By Peter Scheer
The US government is not powerless to influence China's policies concerning censorship of the internet. This week, as Google has taken extraordinary steps--bordering on corporate civil disobedience--to challenge China's stranglehold on information, the Obama administration's response has been a study in timidity. In reality, however, the administration is not without options.
One option is to file a complaint with the World Trade Organization, contesting China's internet censorship as a breach of the international trade rules to which China, as a new WTO member, is subject. The argument is that China's "Great Firewall"--a system of filters and bottlenecks that effectively shutters the country within its own intranet--is an illegal restraint on international trade because it bars foreign companies from competing, via the internet, in the vast Chinese market.
To understand how this strategy would help Google (and Yahoo, eBay and myriad other US internet companies that have lived to regret their physical entry into the China market), it's important to understand that Google did not freely choose to build a vast physical presence---complete with office buildings, server farms and thousands of local employees---inside China. Google would have much preferred to compete in China with a Chinese language version of its search service operating from servers and offices in the US, Taiwan, Japan or elsewhere---safely beyond China's borders.
But Google didn't have that choice because China's firewall degrades the performance of websites based outside the country. Non-Chinese websites take extra seconds to load, relative to competing sites inside the firewall. In the online world (and particularly in the highly competitive Chinese market), a few seconds mights as well be a few hours. The websites of Google's indigenous Chinese competitors (Baidu, Sina and others) loaded instantly. Google was toast.
As much as any other factor, this performance deficit, a direct consequence of the firewall, forced Google to physically relocate its Chinese language search service inside China, where government bureaucrats could compel Google, upon penalty of withdrawal of its operating license (or worse!), to self-censor. Google knew the risks of its move, and it deliberately and conspicuously sought to protect its customers' data files by keeping OFFshore the Chinese versions of its email business (gmail), its blogging service and YouTube.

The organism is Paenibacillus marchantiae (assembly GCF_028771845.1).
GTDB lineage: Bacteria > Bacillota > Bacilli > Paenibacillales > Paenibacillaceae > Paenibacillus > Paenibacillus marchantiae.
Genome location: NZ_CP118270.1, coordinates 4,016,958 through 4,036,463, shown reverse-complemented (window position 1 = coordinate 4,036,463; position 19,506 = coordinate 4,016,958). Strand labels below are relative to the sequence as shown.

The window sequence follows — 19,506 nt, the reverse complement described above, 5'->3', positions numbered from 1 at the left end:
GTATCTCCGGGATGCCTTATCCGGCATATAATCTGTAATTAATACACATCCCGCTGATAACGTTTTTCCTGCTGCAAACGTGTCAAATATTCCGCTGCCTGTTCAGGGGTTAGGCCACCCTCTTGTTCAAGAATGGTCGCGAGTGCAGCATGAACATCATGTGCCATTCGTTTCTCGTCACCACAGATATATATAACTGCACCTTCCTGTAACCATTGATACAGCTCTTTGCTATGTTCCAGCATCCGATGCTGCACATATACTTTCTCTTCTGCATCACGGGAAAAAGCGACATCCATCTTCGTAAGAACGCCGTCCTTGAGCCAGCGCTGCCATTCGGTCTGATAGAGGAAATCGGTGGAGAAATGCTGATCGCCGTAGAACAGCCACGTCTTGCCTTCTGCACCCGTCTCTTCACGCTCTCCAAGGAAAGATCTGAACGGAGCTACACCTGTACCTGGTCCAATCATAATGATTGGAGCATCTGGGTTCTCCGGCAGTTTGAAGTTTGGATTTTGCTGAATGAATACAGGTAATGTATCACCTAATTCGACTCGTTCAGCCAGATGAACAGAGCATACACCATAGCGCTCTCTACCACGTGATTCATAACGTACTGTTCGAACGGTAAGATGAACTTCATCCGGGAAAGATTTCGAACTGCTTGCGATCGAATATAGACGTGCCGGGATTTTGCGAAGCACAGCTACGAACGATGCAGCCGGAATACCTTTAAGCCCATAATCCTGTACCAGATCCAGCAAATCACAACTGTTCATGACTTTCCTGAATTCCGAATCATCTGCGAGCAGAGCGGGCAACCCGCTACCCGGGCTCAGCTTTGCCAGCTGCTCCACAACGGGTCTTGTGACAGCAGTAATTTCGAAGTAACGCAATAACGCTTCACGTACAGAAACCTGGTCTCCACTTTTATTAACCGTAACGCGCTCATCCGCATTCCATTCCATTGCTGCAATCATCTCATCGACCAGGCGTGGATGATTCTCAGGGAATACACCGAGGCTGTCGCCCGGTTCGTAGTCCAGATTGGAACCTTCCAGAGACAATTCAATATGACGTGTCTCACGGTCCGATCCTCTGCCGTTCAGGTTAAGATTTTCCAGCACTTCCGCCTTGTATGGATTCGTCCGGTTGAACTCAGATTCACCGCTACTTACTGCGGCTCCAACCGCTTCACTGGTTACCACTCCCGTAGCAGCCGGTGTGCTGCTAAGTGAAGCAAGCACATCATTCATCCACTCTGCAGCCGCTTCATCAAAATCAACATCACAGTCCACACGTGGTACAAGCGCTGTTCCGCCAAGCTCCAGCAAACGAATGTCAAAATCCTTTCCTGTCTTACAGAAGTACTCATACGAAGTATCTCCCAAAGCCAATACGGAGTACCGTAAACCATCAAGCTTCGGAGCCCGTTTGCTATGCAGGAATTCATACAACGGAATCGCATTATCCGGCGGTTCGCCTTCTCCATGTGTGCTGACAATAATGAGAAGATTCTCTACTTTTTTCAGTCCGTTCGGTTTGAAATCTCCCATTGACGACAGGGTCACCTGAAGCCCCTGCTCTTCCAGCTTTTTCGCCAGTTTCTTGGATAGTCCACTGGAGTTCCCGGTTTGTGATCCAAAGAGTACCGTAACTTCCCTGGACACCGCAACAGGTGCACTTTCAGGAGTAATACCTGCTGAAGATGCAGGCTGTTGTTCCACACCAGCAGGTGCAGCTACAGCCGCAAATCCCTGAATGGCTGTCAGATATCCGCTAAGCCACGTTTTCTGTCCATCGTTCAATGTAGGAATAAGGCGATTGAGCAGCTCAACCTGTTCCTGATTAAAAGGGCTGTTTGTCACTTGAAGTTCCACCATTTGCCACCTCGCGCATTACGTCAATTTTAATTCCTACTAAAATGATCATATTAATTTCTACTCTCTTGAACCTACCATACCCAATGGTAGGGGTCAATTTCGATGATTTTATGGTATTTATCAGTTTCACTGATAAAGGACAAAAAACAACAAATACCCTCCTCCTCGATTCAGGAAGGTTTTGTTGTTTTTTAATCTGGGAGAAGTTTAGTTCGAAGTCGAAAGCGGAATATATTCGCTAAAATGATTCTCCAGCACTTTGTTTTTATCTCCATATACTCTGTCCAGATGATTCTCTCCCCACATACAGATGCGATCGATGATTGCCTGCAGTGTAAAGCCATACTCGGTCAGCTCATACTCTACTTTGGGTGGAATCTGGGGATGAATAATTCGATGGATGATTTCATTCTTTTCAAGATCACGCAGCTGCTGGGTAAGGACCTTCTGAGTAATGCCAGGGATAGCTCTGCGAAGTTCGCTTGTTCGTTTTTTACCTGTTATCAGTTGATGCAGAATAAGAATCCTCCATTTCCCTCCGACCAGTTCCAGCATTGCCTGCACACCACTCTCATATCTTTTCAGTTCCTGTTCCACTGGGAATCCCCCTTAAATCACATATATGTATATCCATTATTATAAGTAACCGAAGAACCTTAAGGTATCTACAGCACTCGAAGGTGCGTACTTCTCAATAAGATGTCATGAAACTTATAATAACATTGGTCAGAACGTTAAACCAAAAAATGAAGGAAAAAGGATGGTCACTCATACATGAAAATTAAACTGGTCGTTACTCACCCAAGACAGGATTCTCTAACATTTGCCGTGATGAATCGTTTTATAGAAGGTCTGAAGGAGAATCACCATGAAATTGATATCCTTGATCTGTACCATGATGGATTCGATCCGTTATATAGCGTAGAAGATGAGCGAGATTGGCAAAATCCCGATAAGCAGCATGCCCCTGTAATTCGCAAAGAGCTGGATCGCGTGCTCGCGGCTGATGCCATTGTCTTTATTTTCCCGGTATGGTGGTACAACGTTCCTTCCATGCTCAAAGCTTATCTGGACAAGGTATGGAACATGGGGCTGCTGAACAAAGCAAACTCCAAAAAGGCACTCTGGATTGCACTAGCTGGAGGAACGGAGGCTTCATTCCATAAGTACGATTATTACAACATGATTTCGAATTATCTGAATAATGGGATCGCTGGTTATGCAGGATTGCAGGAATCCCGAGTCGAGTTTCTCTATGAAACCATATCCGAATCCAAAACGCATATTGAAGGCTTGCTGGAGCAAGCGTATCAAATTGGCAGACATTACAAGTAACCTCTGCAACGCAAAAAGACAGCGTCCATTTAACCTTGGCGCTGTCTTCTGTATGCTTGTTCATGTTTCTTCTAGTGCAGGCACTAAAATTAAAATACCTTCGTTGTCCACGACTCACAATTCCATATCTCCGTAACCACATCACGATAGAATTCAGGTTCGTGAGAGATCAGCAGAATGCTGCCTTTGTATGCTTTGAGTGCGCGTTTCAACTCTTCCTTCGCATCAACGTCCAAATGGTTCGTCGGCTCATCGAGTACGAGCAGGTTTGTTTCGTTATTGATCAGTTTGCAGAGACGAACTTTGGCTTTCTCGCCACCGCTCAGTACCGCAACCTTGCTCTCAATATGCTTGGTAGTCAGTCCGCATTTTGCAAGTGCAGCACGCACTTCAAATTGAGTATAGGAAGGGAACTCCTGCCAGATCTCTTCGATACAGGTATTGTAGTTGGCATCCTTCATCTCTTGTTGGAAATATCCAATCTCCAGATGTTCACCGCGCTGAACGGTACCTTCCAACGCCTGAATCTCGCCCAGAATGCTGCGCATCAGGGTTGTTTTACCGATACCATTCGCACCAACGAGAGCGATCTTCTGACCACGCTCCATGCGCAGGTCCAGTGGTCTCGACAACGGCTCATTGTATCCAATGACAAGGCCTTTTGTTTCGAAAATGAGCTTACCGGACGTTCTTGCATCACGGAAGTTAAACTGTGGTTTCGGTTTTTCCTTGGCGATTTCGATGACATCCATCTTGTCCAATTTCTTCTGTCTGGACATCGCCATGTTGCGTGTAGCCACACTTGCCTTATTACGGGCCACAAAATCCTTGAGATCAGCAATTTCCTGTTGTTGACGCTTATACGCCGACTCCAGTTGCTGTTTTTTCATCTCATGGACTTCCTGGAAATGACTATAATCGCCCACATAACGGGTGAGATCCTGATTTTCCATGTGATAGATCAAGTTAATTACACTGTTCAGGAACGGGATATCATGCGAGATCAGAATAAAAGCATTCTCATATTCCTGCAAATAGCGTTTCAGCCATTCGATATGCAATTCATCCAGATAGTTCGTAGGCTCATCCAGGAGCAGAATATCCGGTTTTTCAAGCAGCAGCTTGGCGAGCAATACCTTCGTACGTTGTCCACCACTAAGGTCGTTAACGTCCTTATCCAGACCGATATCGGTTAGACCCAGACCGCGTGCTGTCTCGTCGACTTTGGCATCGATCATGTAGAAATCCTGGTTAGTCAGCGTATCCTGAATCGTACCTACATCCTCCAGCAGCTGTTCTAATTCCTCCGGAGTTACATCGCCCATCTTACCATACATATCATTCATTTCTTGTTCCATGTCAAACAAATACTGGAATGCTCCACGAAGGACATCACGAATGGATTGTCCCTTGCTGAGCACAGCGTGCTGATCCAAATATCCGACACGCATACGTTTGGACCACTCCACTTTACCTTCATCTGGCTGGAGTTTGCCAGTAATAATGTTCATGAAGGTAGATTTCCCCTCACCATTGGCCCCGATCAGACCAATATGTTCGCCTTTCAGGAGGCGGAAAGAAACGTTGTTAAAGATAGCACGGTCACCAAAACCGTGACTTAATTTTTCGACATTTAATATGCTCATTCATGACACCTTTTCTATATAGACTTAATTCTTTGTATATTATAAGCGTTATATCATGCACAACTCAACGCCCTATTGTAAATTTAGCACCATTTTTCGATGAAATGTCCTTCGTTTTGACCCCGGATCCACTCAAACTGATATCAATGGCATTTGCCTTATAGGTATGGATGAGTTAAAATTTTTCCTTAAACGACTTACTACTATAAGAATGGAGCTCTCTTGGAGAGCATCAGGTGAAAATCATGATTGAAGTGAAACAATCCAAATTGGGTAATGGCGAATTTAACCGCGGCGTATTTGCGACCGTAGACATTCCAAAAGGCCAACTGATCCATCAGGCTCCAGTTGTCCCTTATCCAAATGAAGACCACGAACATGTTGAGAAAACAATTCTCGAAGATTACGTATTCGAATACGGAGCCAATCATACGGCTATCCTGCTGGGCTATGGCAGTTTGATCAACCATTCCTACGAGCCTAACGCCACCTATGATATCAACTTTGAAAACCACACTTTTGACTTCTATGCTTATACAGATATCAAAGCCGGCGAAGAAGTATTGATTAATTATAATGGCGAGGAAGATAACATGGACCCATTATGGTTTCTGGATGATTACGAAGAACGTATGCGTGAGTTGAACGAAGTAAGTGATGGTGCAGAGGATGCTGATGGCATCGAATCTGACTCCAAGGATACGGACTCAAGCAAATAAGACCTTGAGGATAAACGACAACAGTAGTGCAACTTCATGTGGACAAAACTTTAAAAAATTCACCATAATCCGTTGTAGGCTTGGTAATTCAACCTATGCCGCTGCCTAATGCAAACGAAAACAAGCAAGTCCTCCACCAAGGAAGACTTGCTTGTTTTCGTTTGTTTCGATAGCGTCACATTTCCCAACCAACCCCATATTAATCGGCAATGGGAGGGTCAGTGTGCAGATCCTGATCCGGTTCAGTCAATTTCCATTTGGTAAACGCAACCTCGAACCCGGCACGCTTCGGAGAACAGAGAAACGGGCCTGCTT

China's firewall thus stands as a barrier to international trade. It halts commerce at China's borders just as surely and effectively as a regulation requiring perishable agricultural exports from the US to sit for days on China's docks prior to transhipment to internal distribution facilities. Whether it is a barrier that violates international treaties is for administration lawyers to argue to the WTO. The First Amendment Coalition, a nonprofit organization (of which I am executive director) has already presented detailed legal briefs on this matter to the US Trade Representative.
The advantages of a WTO strategy are considerable. WTO sanctions have teeth, and China in other trade disputes has shown it will abide by WTO rulings it disagrees with (so that it can use the WTO, to its benefit, in other matters). For the US government, playing the WTO card also demonstrates seriousness about curbing Chinese censorship, while confining the dispute to an international adjudicative body and avoiding a direct confrontation with Chinese government leaders.
Google's refusal to censor itself and its threat to quit the China market create an opportunity to change China's policy for the better. It is an opportunity that the Obama administration should not miss.
Peter Scheer, a lawyer, is executive director of the First Amendment Coalition, a nonprofit free speech organization that has petitioned the US Trade Representative to invoke WTO treaties to curtail China's censorship of the internet.